Agriculture
Keeping Bugs Away from Food
Watching out for vultures
Vitamin D-licious Mushrooms
Amphibians
Frogs and Toads
Poison Dart Frogs
Bullfrogs
Animals
Deep Krill
A Fallout Feast for Crabs
Fishy Sounds
Behavior
Math Naturals
Night of the living ants
Flower family knows its roots
Birds
Nightingales
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Chemistry and Materials
When frog gender flips
Moon Crash, Splash
The hungry blob at the edge of the universe
Computers
Music of the Future
Computers with Attitude
The hungry blob at the edge of the universe
Dinosaurs and Fossils
Did Dinosaurs Do Handstands?
Winged Insects May Go Way Back
Downsized Dinosaurs
E Learning Jamaica
Results of GSAT are in schools this week
E Learning in Jamaica WIN PRIZES and try our Fun Animated Games
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Earth
Easy Ways to Conserve Water
A Volcano Wakes Up
Giving Sharks Safe Homes
Environment
A Stormy History
Fungus Hunt
Toxic Cleanups Get a Microbe Boost
Finding the Past
Little People Cause Big Surprise
Big Woman of the Distant Past
A Long Trek to Asia
Fish
Dogfish
Sharks
Piranha
Food and Nutrition
In Search of the Perfect French Fry
The Essence of Celery
Healing Honey
GSAT English Rules
Who vs. Whom
Order of Adjectives
Pronouns
GSAT Exam Preparation Jamaica
Results of GSAT are in schools this week
Ministry of Education Announces 82 GSAT Scholarships for 2010
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GSAT Exams Jamaica Scholarships
42,000 students will sit for the GSAT Exam in two weeks
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GSAT Mathematics
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Deep-space dancers
Human Body
Music in the Brain
Heavy Sleep
What the appendix is good for
Invertebrates
Sea Anemones
Ticks
Black Widow spiders
Mammals
Porcupines
Gazelle
Woolly Mammoths
Parents
Choosing a Preschool: What to Consider
How children learn
Expert report highlights the importance to parents of reading to children!
Physics
Gaining a Swift Lift
Invisibility Ring
The Mirror Universe of Antimatter
Plants
Tracking the Sun Improves Plant Pollen
Fast-flying fungal spores
Sweet, Sticky Science
Reptiles
Asp
Tortoises
Geckos
Space and Astronomy
A Dead Star's Dusty Ring
Witnessing a Rare Venus Eclipse
Tossing Out a Black Hole Life Preserver
Technology and Engineering
Smart Windows
Morphing a Wing to Save Fuel
Dancing with Robots
The Parts of Speech
What is a Preposition?
What is a Noun
Adjectives and Adverbs
Transportation
How to Fly Like a Bat
Flying the Hyper Skies
Tinkering With the Basic Bike
Weather
Recipe for a Hurricane
Watering the Air
Either Martians or Mars has gas
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Bedbugs

The common bedbug (Cimex lectularius) is the best adapted to human environments. It is found in temperate climates throughout the world and has been known since ancient times. Adult bedbugs are reddish brown, flattened, oval, and wingless, with microscopic hairs that give them a banded appearance. A common misconception is that they are not visible to the naked eye, but adults grow to 4 to 5 mm (one-eighth to three-sixteenths of an inch) in length and do not move quickly enough to escape the notice of an attentive observer. Newly hatched nymphs are translucent and lighter in color and continue to become browner and molt as they reach maturity. When it comes to size, they are often compared to lentils or appleseeds. Vampire bugs: Bedbugs are generally active only at night, with a peak attack period about an hour before dawn, though given the opportunity, they may attempt to feed at other times of day. Attracted by warmth and the presence of carbon dioxide, the bug pierces the skin of its host with two hollow tubes. With one tube it injects its saliva, which contains anticoagulants and anesthetics, while with the other it withdraws the blood of its host. After feeding for about five minutes, the bug returns to its hiding place. The bites cannot usually be felt until some minutes or hours later, as a dermatological reaction to the injected agents. Although bedbugs can live for up to 18 months without feeding, they typically seek blood every five to ten days. Not so dirty after all: Bedbugs are often erroneously associated with filth. They are attracted by exhaled carbon dioxide, not by dirt, and they feed on blood, not waste. In short, the cleanliness of their environments has no effect on bedbugs. Their numbers may be reduced temporarily by vacuuming, but will recover and require vacuuming again. Female bedbugs can lay up to five eggs in a day and 500 during a lifetime. The eggs are visible to the naked eye measuring 1 mm in length (approx. 2 grains of salt) and are a milky-white tone in color. A few bedbug species make use of a mating plug, secreted by the male upon withdrawal after copulation, effectively gluing shut the vaginal opening of the female against later males. Among such species, the male impales the female via her abdomen, thus circumventing a mating plug.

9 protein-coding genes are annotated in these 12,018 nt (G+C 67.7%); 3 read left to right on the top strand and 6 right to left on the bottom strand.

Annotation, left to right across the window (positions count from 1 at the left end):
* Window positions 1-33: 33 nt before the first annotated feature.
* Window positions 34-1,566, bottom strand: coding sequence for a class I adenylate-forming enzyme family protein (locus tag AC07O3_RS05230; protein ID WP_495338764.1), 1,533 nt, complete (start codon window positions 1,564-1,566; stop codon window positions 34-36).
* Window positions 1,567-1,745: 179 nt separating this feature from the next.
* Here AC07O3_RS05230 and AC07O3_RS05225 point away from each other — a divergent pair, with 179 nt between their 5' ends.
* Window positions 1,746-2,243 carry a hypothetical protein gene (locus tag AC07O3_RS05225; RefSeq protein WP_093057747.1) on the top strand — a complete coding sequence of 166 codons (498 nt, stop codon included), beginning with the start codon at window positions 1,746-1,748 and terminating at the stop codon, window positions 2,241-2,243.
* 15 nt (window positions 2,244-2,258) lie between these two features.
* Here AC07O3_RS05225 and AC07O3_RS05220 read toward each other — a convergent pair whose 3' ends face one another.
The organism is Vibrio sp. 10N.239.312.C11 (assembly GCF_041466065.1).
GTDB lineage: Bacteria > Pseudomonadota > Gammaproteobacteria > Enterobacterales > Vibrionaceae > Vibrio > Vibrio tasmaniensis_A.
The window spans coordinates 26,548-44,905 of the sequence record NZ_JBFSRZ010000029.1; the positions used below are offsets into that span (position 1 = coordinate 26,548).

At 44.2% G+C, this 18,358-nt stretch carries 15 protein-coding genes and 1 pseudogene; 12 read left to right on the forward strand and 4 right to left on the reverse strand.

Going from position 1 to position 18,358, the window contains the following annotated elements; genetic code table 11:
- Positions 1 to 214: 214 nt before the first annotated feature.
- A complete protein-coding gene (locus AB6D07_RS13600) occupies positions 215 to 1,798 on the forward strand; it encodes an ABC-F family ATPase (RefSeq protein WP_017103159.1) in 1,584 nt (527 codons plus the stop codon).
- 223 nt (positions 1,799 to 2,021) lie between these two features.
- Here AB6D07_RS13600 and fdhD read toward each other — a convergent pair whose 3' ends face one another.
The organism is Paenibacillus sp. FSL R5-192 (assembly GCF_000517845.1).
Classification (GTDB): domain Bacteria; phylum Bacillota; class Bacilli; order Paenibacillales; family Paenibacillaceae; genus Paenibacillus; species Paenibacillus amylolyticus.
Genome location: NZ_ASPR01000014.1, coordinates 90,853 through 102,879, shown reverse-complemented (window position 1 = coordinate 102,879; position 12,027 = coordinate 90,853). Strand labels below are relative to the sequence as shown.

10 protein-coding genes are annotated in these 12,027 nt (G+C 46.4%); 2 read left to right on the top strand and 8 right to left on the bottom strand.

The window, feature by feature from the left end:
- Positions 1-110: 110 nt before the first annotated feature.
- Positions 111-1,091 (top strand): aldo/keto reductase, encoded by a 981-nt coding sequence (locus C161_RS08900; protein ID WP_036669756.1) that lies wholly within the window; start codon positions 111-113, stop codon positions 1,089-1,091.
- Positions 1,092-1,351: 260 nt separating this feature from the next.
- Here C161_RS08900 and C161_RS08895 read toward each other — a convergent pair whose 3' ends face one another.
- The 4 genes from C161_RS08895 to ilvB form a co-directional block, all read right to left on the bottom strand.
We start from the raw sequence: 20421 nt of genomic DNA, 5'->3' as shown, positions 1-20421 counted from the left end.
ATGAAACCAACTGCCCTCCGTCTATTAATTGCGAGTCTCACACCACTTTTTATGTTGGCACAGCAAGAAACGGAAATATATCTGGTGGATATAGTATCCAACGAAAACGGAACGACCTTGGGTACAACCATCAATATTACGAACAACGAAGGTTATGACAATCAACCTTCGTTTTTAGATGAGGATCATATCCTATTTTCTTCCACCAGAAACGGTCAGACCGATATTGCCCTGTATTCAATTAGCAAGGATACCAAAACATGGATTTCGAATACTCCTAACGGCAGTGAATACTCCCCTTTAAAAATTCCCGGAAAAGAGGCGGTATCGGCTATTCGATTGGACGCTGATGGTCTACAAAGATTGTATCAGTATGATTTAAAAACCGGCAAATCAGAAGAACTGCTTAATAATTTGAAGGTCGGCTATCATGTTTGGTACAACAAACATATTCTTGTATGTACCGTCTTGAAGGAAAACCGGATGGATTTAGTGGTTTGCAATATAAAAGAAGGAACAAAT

Bedbugs
Bedbugs








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